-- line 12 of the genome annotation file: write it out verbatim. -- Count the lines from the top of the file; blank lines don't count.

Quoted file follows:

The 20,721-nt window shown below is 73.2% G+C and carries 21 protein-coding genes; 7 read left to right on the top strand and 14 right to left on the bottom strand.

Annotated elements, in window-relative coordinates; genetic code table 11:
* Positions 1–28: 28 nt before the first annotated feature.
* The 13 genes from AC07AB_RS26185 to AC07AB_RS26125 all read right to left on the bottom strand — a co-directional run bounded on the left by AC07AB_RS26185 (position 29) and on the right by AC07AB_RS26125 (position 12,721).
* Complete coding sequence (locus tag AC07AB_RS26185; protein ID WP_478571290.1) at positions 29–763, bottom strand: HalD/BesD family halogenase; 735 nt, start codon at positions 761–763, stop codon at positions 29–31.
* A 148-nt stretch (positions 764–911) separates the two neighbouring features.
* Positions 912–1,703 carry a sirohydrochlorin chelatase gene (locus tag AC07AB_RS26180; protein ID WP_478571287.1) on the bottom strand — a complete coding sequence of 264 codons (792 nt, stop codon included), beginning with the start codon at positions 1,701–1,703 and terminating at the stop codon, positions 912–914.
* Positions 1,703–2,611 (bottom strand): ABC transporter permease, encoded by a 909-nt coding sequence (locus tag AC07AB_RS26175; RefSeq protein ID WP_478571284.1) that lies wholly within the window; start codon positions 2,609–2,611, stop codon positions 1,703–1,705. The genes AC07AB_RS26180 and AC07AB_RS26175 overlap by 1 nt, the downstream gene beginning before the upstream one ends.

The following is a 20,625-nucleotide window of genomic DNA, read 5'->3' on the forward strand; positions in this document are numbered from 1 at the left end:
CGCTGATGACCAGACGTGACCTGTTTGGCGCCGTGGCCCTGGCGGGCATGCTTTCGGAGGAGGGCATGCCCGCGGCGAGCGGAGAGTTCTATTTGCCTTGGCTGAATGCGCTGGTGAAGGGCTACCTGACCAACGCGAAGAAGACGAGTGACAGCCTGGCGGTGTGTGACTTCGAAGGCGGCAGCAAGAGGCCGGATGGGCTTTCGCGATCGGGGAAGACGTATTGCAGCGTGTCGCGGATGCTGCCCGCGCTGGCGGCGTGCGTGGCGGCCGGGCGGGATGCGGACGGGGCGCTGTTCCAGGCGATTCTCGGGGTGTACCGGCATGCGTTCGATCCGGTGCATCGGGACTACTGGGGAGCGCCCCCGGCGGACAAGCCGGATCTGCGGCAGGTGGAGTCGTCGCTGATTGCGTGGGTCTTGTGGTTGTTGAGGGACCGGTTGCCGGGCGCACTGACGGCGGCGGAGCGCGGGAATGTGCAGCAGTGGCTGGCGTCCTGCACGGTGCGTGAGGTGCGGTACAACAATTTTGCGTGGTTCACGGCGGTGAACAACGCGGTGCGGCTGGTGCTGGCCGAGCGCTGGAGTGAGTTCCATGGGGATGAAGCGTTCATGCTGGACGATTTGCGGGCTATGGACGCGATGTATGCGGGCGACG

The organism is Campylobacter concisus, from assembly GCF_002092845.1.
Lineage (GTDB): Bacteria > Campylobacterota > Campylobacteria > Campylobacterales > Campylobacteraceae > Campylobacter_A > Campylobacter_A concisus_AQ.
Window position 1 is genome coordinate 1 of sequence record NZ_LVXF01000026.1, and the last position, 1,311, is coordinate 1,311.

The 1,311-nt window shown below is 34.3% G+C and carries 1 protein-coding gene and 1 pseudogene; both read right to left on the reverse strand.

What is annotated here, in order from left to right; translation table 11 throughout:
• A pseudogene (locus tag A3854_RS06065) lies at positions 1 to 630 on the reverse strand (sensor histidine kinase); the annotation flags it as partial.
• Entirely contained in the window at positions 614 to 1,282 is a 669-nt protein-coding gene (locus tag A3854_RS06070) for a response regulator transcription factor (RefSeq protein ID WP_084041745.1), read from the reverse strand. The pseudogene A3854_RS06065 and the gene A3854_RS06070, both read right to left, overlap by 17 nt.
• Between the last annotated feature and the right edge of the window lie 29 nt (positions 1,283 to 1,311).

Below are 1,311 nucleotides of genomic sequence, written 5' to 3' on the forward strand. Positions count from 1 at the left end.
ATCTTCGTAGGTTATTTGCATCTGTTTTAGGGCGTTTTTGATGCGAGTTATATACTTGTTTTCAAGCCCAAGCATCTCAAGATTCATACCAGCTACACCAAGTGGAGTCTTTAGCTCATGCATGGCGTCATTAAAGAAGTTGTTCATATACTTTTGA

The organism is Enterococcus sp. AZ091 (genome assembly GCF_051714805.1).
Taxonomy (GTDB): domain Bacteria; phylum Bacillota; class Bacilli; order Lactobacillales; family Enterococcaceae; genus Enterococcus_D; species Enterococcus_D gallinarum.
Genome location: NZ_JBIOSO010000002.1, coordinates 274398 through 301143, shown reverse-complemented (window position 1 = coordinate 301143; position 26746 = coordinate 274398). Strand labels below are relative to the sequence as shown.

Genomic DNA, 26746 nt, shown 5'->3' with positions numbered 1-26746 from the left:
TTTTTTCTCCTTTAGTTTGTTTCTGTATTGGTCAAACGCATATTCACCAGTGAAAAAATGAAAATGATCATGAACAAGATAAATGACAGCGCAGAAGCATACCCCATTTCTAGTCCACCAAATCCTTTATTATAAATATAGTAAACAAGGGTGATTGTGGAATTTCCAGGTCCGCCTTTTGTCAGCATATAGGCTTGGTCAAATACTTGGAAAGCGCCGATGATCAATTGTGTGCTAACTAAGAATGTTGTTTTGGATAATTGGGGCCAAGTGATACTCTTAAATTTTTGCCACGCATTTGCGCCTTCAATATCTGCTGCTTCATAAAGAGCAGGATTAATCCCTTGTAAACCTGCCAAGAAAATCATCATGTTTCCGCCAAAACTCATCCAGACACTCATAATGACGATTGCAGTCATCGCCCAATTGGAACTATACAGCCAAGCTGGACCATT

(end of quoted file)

Lineage (GTDB): Bacteria > Campylobacterota > Campylobacteria > Campylobacterales > Campylobacteraceae > Campylobacter_A > Campylobacter_A concisus_AQ.